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Draft Report to Congress on the Costs and Benefits of Federal Regulations

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AGENCY:

Office of Management and Budget, Executive Office of the President.

ACTION:

Notice and request for comments.

SUMMARY:

OMB requests comments on the attached Draft Report to Congress on the Costs and Benefits of Federal Regulation. The Draft Report is divided into four chapters. Chapter I discusses regulatory policy during the Administration's first year. It discusses OMB's role in coordinating regulatory policy, its open and transparent approach to regulatory oversight, and its function as overseer of information and quality analysis. Chapter II presents estimates of the costs and benefits of Federal regulation and paperwork with an emphasis on the major regulations issued over the last 30 months. Chapter III discusses developments in regulatory policy governance that have recently taken place in the international arena and its relevance for the U.S. Chapter IV asks for recommendations from the public for the reform of Federal rules.

DATES:

To ensure consideration of comments as OMB prepares this Draft Report for submission to Congress, comments must be in writing and received by OMB no later than May 28, 2002.

ADDRESSES:

Comments on this Draft Report should be addressed to John Morrall, Office of Information and Regulatory Affairs, Office of Management and Budget, NEOB, Room 10235, 725 17th Street, NW., Washington, DC 20503.

You may also submit comments by facsimile to (202) 395-6974, or by electronic mail to jmorrall@omb.eop.gov.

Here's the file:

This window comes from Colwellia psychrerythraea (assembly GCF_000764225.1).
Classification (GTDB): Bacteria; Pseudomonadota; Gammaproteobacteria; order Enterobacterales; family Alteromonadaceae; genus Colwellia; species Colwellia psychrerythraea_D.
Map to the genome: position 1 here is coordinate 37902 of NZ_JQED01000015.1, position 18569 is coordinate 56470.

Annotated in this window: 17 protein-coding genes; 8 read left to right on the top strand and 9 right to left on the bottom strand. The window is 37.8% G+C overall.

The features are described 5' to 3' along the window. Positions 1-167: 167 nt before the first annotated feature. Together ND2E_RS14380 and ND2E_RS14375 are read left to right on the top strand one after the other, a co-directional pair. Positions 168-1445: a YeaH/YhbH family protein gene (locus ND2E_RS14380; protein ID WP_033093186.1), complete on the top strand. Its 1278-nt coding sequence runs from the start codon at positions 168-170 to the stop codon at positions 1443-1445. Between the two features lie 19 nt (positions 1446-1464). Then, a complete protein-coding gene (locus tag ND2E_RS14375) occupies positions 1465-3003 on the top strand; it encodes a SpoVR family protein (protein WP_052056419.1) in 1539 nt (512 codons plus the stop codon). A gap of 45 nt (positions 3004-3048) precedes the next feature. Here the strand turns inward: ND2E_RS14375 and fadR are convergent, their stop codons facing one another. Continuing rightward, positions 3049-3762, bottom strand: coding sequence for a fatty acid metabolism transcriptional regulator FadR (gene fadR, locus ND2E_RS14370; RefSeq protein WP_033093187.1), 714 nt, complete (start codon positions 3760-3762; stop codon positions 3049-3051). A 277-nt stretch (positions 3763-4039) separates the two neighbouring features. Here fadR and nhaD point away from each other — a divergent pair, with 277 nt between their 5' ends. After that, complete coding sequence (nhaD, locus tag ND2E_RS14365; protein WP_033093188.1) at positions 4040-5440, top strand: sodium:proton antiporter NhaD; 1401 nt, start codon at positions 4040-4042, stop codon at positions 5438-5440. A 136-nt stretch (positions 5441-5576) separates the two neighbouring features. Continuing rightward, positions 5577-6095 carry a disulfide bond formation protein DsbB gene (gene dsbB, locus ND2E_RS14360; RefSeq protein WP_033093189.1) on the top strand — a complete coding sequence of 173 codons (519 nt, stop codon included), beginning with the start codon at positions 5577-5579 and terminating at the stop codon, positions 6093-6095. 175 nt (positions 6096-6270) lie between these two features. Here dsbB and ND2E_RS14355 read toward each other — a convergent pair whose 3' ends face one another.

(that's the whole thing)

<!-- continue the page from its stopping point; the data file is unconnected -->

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FOR FURTHER INFORMATION CONTACT:

John Morrall, Office of Information and Regulatory Affairs, Office of Management and Budget, NEOB, Room 10235, 725 17th Street, NW., Washington, DC 20503. Telephone: (202) 395-7316.

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SUPPLEMENTARY INFORMATION:

Congress directed the Office of Management and Budget (OMB) to prepare an annual Report to Congress on the Costs and Benefits of Federal Regulations. Specifically, Section 624 of the FY2001 Treasury and General Government Appropriations Act, also known as the “Regulatory Right-to-Know Act,” (the Act) requires OMB to submit a report on the costs and benefits of Federal regulations together with recommendations for reform. The Act says that the report should contain estimates of the costs and benefits of regulations in the aggregate, by agency and agency program, and by major rule, as well as an analysis of impacts of Federal regulation on State, local, and tribal government, small business, wages, and economic growth. The Act also states that the report should go through notice and comment and peer review.

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John D. Graham,

Administrator, Office of Information and Regulatory Affairs.

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Draft Report to Congress on the Costs and Benefits of Federal Regulations; Executive Summary